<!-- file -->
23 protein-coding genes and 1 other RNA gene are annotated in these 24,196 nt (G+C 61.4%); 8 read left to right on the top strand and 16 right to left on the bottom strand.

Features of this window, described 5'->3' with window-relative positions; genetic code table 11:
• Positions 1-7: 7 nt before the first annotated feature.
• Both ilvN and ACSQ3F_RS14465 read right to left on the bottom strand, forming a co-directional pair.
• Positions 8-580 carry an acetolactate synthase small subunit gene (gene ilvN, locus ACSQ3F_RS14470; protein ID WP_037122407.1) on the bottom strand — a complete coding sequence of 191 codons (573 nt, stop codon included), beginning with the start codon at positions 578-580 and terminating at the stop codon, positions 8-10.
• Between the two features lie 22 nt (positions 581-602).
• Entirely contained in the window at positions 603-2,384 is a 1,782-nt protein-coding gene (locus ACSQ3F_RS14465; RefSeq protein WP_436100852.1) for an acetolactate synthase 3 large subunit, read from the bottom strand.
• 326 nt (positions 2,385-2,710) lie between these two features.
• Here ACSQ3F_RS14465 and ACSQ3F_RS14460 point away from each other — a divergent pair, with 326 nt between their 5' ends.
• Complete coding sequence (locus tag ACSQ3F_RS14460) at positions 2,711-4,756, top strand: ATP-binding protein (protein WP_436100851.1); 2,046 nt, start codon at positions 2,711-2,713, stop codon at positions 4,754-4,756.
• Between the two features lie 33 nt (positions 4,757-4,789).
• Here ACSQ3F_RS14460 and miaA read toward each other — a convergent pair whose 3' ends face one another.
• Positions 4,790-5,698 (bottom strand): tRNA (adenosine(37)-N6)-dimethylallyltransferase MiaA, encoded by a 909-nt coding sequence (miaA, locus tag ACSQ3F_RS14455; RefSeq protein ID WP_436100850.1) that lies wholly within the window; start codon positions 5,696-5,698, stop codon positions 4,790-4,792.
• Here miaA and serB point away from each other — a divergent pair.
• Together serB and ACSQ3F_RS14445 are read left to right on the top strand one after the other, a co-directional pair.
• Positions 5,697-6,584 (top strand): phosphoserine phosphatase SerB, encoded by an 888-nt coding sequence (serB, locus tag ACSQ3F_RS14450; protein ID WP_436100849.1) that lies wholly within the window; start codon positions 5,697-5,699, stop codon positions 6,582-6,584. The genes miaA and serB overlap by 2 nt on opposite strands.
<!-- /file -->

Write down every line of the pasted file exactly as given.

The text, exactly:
23 protein-coding genes and 1 other RNA gene are annotated in these 24,196 nt (G+C 61.4%); 8 read left to right on the top strand and 16 right to left on the bottom strand.

Features of this window, described 5'->3' with window-relative positions; genetic code table 11:
• Positions 1-7: 7 nt before the first annotated feature.
• Both ilvN and ACSQ3F_RS14465 read right to left on the bottom strand, forming a co-directional pair.
• Positions 8-580 carry an acetolactate synthase small subunit gene (gene ilvN, locus ACSQ3F_RS14470; protein ID WP_037122407.1) on the bottom strand — a complete coding sequence of 191 codons (573 nt, stop codon included), beginning with the start codon at positions 578-580 and terminating at the stop codon, positions 8-10.
• Between the two features lie 22 nt (positions 581-602).
• Entirely contained in the window at positions 603-2,384 is a 1,782-nt protein-coding gene (locus ACSQ3F_RS14465; RefSeq protein WP_436100852.1) for an acetolactate synthase 3 large subunit, read from the bottom strand.
• 326 nt (positions 2,385-2,710) lie between these two features.
• Here ACSQ3F_RS14465 and ACSQ3F_RS14460 point away from each other — a divergent pair, with 326 nt between their 5' ends.
• Complete coding sequence (locus tag ACSQ3F_RS14460) at positions 2,711-4,756, top strand: ATP-binding protein (protein WP_436100851.1); 2,046 nt, start codon at positions 2,711-2,713, stop codon at positions 4,754-4,756.
• Between the two features lie 33 nt (positions 4,757-4,789).
• Here ACSQ3F_RS14460 and miaA read toward each other — a convergent pair whose 3' ends face one another.
• Positions 4,790-5,698 (bottom strand): tRNA (adenosine(37)-N6)-dimethylallyltransferase MiaA, encoded by a 909-nt coding sequence (miaA, locus tag ACSQ3F_RS14455; RefSeq protein ID WP_436100850.1) that lies wholly within the window; start codon positions 5,696-5,698, stop codon positions 4,790-4,792.
• Here miaA and serB point away from each other — a divergent pair.
• Together serB and ACSQ3F_RS14445 are read left to right on the top strand one after the other, a co-directional pair.
• Positions 5,697-6,584 (top strand): phosphoserine phosphatase SerB, encoded by an 888-nt coding sequence (serB, locus tag ACSQ3F_RS14450; protein ID WP_436100849.1) that lies wholly within the window; start codon positions 5,697-5,699, stop codon positions 6,582-6,584. The genes miaA and serB overlap by 2 nt on opposite strands.